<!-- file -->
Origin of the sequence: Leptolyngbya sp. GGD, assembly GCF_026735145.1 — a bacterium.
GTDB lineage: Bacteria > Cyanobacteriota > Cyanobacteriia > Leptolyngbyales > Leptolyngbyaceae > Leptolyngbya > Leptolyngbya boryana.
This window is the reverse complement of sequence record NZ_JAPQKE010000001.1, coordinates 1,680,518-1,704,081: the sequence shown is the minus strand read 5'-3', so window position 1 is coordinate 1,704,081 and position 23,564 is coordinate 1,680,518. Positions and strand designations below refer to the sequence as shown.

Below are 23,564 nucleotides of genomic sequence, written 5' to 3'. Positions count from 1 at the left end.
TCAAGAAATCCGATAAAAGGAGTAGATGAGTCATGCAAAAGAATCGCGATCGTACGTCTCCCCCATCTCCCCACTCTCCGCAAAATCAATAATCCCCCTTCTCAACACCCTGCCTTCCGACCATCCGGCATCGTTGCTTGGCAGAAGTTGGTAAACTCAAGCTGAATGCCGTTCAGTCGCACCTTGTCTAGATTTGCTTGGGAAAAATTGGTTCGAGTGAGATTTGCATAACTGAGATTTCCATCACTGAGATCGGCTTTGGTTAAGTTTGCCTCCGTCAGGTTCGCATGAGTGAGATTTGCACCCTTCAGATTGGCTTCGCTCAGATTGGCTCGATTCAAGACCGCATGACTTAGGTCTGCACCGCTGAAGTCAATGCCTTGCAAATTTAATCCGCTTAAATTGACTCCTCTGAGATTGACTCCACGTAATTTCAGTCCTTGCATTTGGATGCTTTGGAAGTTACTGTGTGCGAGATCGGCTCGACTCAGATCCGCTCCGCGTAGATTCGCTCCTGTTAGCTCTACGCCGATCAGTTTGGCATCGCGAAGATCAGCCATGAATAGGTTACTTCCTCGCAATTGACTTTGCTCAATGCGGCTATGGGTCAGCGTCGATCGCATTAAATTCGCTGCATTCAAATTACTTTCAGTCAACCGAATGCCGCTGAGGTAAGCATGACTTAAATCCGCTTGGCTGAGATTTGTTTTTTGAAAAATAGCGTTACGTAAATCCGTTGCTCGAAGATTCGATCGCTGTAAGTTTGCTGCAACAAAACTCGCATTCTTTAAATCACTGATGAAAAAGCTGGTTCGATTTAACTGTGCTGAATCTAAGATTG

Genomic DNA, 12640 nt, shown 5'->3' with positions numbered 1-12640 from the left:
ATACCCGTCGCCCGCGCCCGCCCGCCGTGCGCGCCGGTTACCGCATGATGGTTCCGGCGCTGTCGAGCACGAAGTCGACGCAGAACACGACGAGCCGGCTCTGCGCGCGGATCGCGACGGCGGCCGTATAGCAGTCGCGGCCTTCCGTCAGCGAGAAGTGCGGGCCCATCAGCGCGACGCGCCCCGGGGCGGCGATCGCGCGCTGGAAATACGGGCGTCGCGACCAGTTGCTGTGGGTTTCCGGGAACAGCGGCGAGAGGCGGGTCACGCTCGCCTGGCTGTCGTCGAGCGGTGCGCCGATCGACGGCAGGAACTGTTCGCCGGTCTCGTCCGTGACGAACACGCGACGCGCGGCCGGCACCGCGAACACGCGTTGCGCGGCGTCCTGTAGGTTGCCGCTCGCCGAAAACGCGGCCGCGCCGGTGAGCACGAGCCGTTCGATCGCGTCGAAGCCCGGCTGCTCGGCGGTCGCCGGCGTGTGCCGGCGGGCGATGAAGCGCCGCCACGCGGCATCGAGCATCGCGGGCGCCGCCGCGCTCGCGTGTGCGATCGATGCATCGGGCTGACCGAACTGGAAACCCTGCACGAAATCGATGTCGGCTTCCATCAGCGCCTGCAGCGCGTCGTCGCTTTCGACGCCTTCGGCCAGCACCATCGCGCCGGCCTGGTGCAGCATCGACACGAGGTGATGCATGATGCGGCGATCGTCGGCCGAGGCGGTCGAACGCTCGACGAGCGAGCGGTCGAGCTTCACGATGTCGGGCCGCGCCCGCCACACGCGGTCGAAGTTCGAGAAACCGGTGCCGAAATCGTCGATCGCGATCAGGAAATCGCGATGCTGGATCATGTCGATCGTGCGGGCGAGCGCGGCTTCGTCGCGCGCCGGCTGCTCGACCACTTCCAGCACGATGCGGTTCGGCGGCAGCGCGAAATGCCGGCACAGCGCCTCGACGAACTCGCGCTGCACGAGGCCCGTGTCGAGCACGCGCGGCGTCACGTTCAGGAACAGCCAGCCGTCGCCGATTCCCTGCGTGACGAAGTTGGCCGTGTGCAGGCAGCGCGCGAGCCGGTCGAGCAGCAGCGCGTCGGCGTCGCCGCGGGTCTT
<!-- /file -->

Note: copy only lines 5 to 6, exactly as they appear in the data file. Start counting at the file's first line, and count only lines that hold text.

TCAAGAAATCCGATAAAAGGAGTAGATGAGTCATGCAAAAGAATCGCGATCGTACGTCTCCCCCATCTCCCCACTCTCCGCAAAATCAATAATCCCCCTTCTCAACACCCTGCCTTCCGACCATCCGGCATCGTTGCTTGGCAGAAGTTGGTAAACTCAAGCTGAATGCCGTTCAGTCGCACCTTGTCTAGATTTGCTTGGGAAAAATTGGTTCGAGTGAGATTTGCATAACTGAGATTTCCATCACTGAGATCGGCTTTGGTTAAGTTTGCCTCCGTCAGGTTCGCATGAGTGAGATTTGCACCCTTCAGATTGGCTTCGCTCAGATTGGCTCGATTCAAGACCGCATGACTTAGGTCTGCACCGCTGAAGTCAATGCCTTGCAAATTTAATCCGCTTAAATTGACTCCTCTGAGATTGACTCCACGTAATTTCAGTCCTTGCATTTGGATGCTTTGGAAGTTACTGTGTGCGAGATCGGCTCGACTCAGATCCGCTCCGCGTAGATTCGCTCCTGTTAGCTCTACGCCGATCAGTTTGGCATCGCGAAGATCAGCCATGAATAGGTTACTTCCTCGCAATTGACTTTGCTCAATGCGGCTATGGGTCAGCGTCGATCGCATTAAATTCGCTGCATTCAAATTACTTTCAGTCAACCGAATGCCGCTGAGGTAAGCATGACTTAAATCCGCTTGGCTGAGATTTGTTTTTTGAAAAATAGCGTTACGTAAATCCGTTGCTCGAAGATTCGATCGCTGTAAGTTTGCTGCAACAAAACTCGCATTCTTTAAATCACTGATGAAAAAGCTGGTTCGATTTAACTGTGCTGAATCTAAGATTG

Genomic DNA, 12640 nt, shown 5'->3' with positions numbered 1-12640 from the left: